My Name is Victoria by Lucy Worsley
|My Name is Victoria by Lucy Worsley|
|Category: Confident Readers|
|Reviewer: Jill Murphy|
|Summary: Lucy Worsley produces a rollicking and absorbing story about the young princess who would become Queen Victoria. All the characters are real and the events are real, but Worsley tries to provide an alternative narrative to the one revealed by Victoria's own letters and diaries. Fun to read, interesting and stimulating.|
|Buy? Yes||Borrow? Yes|
|Pages: 384||Date: March 2017|
|External links: Author's website|
Miss V is the daughter of Sir John Conroy. Sir John Conroy is the comptroller of the household of the widowed Duchess of Kent. And the widowed Duchess of Kent is mother to the young Princess Victoria, who will go on to be one of Britain's most memorable monarchs. Miss V is also called Victoria - well, Victoire actually - but distinctions of rank are important, especially when one of you will become a queen.
Princess Victoria is being brought up under the infamous Kensington System, which is intended to keep her isolated and dependent on her mother and Sir John. In this way, the pair hope to maintain their influence when Victoria eventually becomes queen. And Miss V is the only peer companion she is allowed to have. Miss V is also expected to report back to her father and the duchess so that even Victoria's private conversations and thoughts are monitored and manipulated.
But Victoria is no fool and she resents the limitations placed upon her. She is lonely and miserable. And Miss V feels a real affection for the princess. But where should her loyalties lie? With her father, who promises that his only motivation is to keep the young princess safe? Or with the passionate and understandably resentful Victoria?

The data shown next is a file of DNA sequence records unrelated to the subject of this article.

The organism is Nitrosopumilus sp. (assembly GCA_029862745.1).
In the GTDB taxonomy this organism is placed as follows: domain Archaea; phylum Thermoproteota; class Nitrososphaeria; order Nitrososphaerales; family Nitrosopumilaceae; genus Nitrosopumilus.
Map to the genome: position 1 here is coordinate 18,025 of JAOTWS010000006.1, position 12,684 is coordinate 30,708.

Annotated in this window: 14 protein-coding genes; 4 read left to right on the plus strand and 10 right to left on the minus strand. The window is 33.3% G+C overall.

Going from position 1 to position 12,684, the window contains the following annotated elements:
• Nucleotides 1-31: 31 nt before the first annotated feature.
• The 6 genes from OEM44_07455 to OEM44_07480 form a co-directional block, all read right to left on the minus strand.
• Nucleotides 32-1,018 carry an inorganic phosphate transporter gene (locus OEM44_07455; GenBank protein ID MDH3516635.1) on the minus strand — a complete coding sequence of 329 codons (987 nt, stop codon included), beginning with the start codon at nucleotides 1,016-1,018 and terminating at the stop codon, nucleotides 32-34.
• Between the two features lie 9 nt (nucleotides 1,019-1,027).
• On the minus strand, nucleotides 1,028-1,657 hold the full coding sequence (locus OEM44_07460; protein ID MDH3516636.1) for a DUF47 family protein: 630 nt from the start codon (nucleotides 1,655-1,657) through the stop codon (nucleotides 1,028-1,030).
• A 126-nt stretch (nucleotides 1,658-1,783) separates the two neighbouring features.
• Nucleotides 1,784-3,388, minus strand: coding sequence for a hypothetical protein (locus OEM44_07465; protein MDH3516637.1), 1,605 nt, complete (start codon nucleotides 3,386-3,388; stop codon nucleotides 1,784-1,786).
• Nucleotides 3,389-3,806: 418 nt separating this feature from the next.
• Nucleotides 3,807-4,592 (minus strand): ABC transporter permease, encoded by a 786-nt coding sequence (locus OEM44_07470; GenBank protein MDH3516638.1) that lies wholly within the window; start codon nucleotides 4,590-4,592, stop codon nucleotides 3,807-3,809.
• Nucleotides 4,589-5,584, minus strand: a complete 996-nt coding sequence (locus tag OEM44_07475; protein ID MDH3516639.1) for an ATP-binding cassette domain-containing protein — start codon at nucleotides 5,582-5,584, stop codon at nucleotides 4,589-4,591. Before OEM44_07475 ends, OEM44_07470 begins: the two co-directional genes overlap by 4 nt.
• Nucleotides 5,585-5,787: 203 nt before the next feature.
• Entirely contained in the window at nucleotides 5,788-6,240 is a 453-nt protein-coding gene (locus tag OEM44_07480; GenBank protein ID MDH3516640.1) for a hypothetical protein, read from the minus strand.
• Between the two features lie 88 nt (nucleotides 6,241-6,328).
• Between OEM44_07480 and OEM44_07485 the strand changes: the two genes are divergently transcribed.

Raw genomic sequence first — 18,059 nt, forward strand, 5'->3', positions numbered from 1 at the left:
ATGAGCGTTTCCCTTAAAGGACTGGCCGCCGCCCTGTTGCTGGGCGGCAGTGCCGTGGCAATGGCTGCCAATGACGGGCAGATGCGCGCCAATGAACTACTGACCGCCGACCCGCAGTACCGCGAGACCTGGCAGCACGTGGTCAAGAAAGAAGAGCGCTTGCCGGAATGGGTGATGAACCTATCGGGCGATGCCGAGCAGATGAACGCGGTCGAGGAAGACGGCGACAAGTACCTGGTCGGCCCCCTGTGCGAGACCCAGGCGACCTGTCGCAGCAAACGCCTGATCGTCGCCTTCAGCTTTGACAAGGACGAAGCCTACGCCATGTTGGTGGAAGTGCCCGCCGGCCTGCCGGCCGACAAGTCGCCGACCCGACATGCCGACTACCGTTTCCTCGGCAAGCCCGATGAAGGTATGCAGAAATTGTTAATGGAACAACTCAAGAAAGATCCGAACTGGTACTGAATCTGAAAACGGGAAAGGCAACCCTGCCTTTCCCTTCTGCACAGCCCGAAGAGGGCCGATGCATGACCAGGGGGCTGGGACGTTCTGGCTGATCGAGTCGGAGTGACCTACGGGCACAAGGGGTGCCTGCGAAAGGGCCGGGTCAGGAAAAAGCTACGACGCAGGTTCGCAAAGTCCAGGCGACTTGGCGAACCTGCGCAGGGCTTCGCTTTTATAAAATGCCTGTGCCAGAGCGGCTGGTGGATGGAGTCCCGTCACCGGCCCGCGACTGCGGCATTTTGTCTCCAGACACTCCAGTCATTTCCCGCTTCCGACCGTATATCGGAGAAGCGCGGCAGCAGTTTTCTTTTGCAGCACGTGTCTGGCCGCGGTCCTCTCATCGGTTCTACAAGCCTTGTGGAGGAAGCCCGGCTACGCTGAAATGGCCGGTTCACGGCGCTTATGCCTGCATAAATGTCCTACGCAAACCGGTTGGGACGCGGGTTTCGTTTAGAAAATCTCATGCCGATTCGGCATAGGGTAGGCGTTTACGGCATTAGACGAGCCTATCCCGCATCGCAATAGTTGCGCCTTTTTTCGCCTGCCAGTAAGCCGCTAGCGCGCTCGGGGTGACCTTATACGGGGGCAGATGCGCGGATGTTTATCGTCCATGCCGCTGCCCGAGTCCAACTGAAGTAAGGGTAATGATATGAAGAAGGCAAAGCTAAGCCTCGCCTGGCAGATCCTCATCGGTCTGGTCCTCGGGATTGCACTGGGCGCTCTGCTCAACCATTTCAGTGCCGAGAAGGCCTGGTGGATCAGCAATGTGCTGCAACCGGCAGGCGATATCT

Hot on the heels of the hit TV drama The Young Victoria comes this lively and enjoyable novel for middle graders about the early life of one of our most famous monarchs. While the setting and events are accurate, Worsley has decided to take a slightly alternative history approach. Victoria's own diaries and letters suggest a great enmity between Victoire Conroy and herself - the real Miss V was resented as a spy in her private space. But Worsley, noting Victoria's flair for melodrama and exaggeration, posits a different story. What if there was a friendship? What would the story look like then?
It's a fun read and it gallops along at a good pace. Both Victoria and Miss V are painted as vivid, lively, passionate characters and you warm to them both. The Kensington System is shown up for the cruelty that it was. And it's always fun to imagine historical stories in a slightly different way. This one will be loved by all middle grade fans of period fiction.
You can read more book reviews or buy My Name is Victoria by Lucy Worsley at Amazon.co.uk
You can read more book reviews or buy My Name is Victoria by Lucy Worsley at Amazon.com.
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